DeFi community raises centralization concerns over Compound Chain
Ethereum proponents and DeFi enthusiasts alike have panned plans by Compound Finance to launch its own blockchain in 2021.
DeFi lending protocol Compound published a white paper on Thursday introducing Compound Chain, a new blockchain aimed at providing cross-chain value transfer capability.
Reactions to the news have been overwhelmingly negative with many respondents on social media taking issue with the perceived centralization concerns associated with the project. Perhaps expecting a negative response from “Crypto Twitter,” Compound Labs even limited replies on its tweet announcing the project.
According to the white paper, Compound Chain is a blockchain architecture that will allow cheaper value and liquidity transfer across different distributed networks. The project will utilize Proof of Authority, or PoA, consensus among a group of validators to govern the chain with CASH as the native stablecoin currency.
While not heavy on details, the white paper did qualify CASH as being similar to MakerDAO’s Dai. However, unlike Dai, CASH will be used to settle transaction fees on the Compound Chain.
As part of Thursday’s published documentation, Compound Chain is a response to three major problems — high gas fees, aggregated risks associated with supported assets, and the inability to handle non-Ethereum-based assets. By using PoA among a limited number of validators, Compound Chain can, in theory, offer faster transactions.
However, as is often the case, higher transaction throughput is achieved at the expense of decentralization. Indeed, critics like Set Protocol’s Anthony Sassano argued:
“Though the reason [ETH gas fees are] expensive is because Ethereum’s throughput is limited due to its extreme decentralization – Compound Chain will only have low fees because it will be much, much less decentralized as it’s a PoA chain (where the validators are chosen by COMP governors).”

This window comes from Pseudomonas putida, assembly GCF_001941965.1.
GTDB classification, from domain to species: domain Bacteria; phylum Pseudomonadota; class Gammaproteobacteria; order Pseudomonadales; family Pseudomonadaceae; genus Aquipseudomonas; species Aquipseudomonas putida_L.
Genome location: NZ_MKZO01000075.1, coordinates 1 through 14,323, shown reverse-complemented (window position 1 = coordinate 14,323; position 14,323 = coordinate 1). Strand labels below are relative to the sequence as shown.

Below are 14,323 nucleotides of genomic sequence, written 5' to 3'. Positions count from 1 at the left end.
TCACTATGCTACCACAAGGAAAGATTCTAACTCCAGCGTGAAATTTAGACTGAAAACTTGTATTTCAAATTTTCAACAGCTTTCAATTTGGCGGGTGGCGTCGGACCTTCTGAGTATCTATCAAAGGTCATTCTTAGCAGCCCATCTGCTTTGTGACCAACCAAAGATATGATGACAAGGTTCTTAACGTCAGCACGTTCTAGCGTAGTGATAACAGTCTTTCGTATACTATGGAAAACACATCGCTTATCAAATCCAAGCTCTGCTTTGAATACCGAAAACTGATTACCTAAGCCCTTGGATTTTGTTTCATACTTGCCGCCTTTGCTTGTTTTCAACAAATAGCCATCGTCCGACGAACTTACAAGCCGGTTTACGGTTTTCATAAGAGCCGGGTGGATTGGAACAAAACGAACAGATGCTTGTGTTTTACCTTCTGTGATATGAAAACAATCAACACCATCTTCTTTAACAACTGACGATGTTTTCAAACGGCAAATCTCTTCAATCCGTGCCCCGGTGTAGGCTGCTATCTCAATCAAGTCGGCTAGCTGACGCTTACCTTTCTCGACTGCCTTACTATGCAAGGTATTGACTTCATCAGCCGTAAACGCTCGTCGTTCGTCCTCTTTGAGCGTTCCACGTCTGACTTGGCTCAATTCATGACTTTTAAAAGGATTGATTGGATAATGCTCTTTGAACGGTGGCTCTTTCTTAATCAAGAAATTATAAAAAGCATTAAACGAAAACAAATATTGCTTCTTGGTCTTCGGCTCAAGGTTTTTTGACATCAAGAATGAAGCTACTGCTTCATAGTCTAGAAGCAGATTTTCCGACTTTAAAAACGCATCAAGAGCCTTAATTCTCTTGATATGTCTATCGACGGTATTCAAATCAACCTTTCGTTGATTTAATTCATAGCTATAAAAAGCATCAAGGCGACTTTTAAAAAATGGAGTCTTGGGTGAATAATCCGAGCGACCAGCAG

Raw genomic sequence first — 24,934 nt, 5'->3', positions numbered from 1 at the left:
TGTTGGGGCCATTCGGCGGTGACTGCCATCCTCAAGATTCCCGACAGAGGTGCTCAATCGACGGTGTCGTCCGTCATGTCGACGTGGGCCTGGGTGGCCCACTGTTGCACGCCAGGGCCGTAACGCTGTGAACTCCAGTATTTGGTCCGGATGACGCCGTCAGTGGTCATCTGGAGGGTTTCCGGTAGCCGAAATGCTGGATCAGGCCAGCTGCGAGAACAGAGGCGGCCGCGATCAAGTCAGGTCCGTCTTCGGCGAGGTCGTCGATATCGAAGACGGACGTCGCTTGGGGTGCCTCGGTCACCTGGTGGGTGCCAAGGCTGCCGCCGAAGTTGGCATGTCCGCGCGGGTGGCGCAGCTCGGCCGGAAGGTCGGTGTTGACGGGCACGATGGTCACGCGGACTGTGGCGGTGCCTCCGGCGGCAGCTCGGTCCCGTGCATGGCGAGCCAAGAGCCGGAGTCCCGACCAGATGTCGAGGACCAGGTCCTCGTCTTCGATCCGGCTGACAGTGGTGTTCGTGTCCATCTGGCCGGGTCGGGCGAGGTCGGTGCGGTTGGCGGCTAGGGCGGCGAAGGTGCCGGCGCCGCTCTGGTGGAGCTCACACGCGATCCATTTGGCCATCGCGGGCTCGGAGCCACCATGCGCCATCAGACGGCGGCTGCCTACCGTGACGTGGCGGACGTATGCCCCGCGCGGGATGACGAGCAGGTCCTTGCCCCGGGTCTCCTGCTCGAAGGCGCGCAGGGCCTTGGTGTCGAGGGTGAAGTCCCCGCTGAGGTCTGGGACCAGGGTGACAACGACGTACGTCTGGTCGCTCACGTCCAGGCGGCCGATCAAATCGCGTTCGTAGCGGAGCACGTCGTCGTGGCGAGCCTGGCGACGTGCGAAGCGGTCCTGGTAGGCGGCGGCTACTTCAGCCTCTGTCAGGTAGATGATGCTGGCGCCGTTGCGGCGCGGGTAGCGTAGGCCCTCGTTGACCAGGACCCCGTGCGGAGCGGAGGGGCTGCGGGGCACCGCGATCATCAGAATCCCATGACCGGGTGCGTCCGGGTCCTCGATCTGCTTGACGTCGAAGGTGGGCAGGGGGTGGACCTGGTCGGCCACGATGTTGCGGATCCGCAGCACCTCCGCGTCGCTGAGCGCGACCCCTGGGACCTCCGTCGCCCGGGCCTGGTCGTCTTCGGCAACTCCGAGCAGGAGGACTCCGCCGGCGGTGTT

Rather than creating an entire blockchain, Sassano opined that Compound could achieve the same aim using layer-two solutions on the Ethereum chain. However, layer-two deployments also come with added composability concerns, especially for DeFi users.
Defending the project’s decision to create a new blockchain, Compound Finance founder Robert Leshner highlighted that Compound Chain would enable bridging crypto assets issued on other blockchains to “where DeFi happens,” meaning Ethereum. Leshner singled out assets like central bank digital currencies (CBDCs) as likely use cases for the cross-chain feature of the planned network.
As previously reported by Cointelegraph, the Compound Finance founder is confident of future synergistic relationships between both centralized finance (CeFi) and DeFi. However, the initial white paper did not contain an explanation of how the project will solve compatibility issues while transporting non-Ethereum-based assets to the Ethereum chain.
The news of the planned Compound Chain blockchain is coming less than a week after a planned compensation fund for users affected in the massive Dai liquidations that occurred on Nov. 26 failed to garner enough votes.